It can be tempting to accept a strong job offer instead of getting into an uncomfortable salary negotiation, but you will probably leave money on the table if you do. Here’s how to negotiate your salary when the offer is already very strong.
Infinite Jest is David Foster Wallace‘s best-known novel. It’s not so much something you read as a project you do, so deciding to read it is a pretty serious commitment. Not only is it just long and dense, but DFW uses footnotes as a major part of his story-telling process, so the reader spends a lot of time bouncing back and forth between the main text and the footnotes at the back of the book. I eventually began using two bookmarks – one for the main text and one for the footnotes. There are like 80 pages of footnotes, all of them in tiny font, some of them in really tiny font. Many of the footnotes have footnotes.
A few of my friends have asked if they should read it too. Normally, I would have an answer ready to go. I’m not shy about making recommendations or saying that something stinks. But with Infinite Jest, it’s just not that simple. So instead of saying yes or no, I’ll make a list of the cons and pros of reading it (this is spoiler-free) so each potential reader can make his own decision. Note that these are sort of dependent on one’s perspective and book preferences – some of the pros could be cons and and vice versa.
- It’s freaking huge. It’s over 1,100 pages and it took me about 10 months to finish. I’m a slow reader, and I was working on a lot of other stuff during that time, but I also spent a lot of time reading. This isn’t a book you pick up at the airport so you can read it on your five-hour flight to NYC.
- It’s not even remotely a typical novel. The story isn’t as buttoned-down as other novels and DFW often goes on and on about the minutia of various topics using multi-page paragraphs. It doesn’t have a clearly defined timeline. The characters take forever to develop.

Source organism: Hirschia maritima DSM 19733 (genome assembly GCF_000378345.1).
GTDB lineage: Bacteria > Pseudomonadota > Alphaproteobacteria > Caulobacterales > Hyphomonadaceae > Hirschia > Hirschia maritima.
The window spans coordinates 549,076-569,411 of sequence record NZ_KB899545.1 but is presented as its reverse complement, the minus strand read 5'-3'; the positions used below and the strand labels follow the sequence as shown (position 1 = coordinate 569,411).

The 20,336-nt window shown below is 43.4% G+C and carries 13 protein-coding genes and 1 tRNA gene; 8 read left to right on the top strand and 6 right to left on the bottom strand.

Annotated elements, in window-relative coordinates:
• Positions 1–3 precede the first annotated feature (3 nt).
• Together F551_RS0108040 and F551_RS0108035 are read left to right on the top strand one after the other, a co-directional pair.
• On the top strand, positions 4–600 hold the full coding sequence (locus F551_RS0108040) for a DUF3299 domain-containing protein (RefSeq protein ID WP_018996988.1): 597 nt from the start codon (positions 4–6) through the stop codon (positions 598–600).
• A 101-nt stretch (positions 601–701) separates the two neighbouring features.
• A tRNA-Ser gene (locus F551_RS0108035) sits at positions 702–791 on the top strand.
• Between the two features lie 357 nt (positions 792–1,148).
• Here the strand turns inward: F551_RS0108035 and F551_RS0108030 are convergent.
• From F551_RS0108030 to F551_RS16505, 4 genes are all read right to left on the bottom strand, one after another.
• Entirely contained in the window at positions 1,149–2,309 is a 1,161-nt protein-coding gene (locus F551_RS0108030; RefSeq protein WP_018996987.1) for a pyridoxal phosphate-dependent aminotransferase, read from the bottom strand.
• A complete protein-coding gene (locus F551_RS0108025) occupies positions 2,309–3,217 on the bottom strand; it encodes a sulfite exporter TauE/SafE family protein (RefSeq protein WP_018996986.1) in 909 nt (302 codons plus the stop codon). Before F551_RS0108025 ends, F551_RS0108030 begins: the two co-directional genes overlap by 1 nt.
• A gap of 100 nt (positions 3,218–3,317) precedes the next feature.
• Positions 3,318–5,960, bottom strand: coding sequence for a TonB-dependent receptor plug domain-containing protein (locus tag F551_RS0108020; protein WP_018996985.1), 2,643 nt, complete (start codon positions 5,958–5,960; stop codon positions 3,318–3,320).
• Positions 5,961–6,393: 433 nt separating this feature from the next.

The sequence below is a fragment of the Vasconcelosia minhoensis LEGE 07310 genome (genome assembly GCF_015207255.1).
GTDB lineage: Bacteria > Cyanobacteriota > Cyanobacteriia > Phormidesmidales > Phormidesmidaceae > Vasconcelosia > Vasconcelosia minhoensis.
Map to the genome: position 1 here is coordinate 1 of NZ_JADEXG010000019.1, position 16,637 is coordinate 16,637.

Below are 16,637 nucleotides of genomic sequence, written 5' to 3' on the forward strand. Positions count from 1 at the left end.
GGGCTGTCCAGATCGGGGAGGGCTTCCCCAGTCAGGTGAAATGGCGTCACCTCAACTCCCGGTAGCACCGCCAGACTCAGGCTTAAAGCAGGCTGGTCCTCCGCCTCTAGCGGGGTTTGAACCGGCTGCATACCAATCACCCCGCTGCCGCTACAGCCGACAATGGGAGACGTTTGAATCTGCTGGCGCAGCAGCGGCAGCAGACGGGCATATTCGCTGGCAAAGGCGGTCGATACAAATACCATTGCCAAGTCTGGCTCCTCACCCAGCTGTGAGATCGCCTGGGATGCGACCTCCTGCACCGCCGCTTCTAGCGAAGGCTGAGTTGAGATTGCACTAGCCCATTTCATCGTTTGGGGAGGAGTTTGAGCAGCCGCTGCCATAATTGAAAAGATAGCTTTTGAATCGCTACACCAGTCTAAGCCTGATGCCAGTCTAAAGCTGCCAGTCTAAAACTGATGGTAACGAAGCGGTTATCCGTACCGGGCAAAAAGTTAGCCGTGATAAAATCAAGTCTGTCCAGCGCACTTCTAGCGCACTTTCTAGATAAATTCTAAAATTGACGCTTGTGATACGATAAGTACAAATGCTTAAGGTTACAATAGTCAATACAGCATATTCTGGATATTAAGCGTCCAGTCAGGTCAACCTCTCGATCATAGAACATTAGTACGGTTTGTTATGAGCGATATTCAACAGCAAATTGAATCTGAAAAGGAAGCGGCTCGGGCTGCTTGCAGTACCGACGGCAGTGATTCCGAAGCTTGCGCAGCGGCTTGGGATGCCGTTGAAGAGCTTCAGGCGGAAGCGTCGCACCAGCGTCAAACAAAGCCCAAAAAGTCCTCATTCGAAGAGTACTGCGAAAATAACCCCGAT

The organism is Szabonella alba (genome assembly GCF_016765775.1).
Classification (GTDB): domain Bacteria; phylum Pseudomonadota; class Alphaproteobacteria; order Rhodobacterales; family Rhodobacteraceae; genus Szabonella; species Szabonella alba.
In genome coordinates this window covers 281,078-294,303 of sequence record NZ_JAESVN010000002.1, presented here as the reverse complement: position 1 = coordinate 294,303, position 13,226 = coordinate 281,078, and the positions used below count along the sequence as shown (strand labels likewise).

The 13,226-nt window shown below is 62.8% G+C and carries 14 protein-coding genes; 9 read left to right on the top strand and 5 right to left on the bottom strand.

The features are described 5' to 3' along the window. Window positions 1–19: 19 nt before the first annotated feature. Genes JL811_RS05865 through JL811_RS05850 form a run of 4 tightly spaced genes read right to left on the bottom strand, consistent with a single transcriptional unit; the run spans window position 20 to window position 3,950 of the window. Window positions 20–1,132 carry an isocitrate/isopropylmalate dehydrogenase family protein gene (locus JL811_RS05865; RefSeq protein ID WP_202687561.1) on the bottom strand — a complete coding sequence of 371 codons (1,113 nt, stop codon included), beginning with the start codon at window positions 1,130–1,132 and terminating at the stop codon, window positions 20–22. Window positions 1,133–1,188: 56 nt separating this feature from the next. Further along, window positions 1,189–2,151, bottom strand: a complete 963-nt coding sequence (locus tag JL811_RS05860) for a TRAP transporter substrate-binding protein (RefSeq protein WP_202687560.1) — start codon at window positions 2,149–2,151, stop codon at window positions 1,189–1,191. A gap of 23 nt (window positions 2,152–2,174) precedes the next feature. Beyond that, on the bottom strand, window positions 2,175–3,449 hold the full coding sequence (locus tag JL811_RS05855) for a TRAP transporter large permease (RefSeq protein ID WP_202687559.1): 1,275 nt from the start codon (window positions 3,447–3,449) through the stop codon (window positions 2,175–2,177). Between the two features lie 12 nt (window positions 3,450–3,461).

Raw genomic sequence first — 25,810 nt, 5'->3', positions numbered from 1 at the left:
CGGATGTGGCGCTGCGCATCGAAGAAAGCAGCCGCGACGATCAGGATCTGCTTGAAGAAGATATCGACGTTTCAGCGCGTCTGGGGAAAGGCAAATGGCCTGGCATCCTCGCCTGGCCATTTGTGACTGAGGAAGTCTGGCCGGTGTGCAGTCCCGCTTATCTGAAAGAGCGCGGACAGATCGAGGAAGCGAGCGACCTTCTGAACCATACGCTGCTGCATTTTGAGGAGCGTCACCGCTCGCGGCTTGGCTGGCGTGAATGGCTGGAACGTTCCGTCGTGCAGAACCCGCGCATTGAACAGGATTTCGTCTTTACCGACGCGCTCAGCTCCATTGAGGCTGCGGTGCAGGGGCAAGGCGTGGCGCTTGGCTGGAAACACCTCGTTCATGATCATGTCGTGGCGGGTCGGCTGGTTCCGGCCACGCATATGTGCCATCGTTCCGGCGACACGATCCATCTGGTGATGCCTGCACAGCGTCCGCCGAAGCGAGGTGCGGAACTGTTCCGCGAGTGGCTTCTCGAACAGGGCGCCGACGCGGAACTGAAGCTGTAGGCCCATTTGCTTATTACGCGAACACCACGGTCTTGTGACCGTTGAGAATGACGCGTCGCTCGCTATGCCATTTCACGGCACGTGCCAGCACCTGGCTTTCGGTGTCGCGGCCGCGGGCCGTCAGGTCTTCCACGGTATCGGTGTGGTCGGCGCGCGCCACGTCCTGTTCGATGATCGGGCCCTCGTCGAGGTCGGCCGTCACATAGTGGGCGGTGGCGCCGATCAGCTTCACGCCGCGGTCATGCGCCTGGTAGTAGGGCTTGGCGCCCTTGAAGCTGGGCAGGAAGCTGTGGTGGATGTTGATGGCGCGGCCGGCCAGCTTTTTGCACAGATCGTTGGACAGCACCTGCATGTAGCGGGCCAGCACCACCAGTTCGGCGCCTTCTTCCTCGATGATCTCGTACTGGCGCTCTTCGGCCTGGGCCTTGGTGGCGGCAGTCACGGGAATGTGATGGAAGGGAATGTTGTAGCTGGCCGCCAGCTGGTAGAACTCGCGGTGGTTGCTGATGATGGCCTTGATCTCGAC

- The subject matter isn’t always family friendly. In particular, DFW seems to have a near-encyclopedic knowledge of all things drugs, and he writes a lot about substance abuse. He also spends substantial time on other unsavory topics.
- There’s nothing else like it. It’s a story, but it’s also just a beautifully written thing.
- It’s amazing how much he knows about so many subjects. When I said “near-encyclopedic” earlier, I meant it. I’ve never read anyone else who writes about so much, so well.
- The way he writes is totally unique and captivating. He manages to be one of the more relaxed writers I’ve read while also being one of the most technical. He almost overtly scoffs at normal usage and basic rules of writing, and he totally pulls it off.
Some critics have said that Infinite Jest could’ve used more editing, but I’m not so sure. In a way, it’s sort of like DFW gave us as much as he could give. And given that he’s not around to write anymore, I think he left Infinite Jest as a pretty substantial gift to the literary world.
So, should you read it? Yes, if you’re not looking for a nice, tight story to read. Yes if you have a lot of time to invest in this sort of project. Yes, if you don’t mind reading detailed portraits of seriously messed-up people. Yes, if you want to read something unlike anything else. No, if you don’t have much time to read. No, if you want a nice, clean storyline with three acts. No, if you don’t want to have to work while you read.
But yes, you should read it.
I’d love to hear what other Infinite Jest readers think – let me know in the comments!
PS If you decide to read it, and you buy it from Amazon, I make a buck or something if you use this link. And if you were thinking about reading it and then thought, “Well, if he’s just plugging this book so I’ll buy it and he’ll make a buck, I won’t read it!” then don’t click the link and go buy it somewhere else and read it anyway.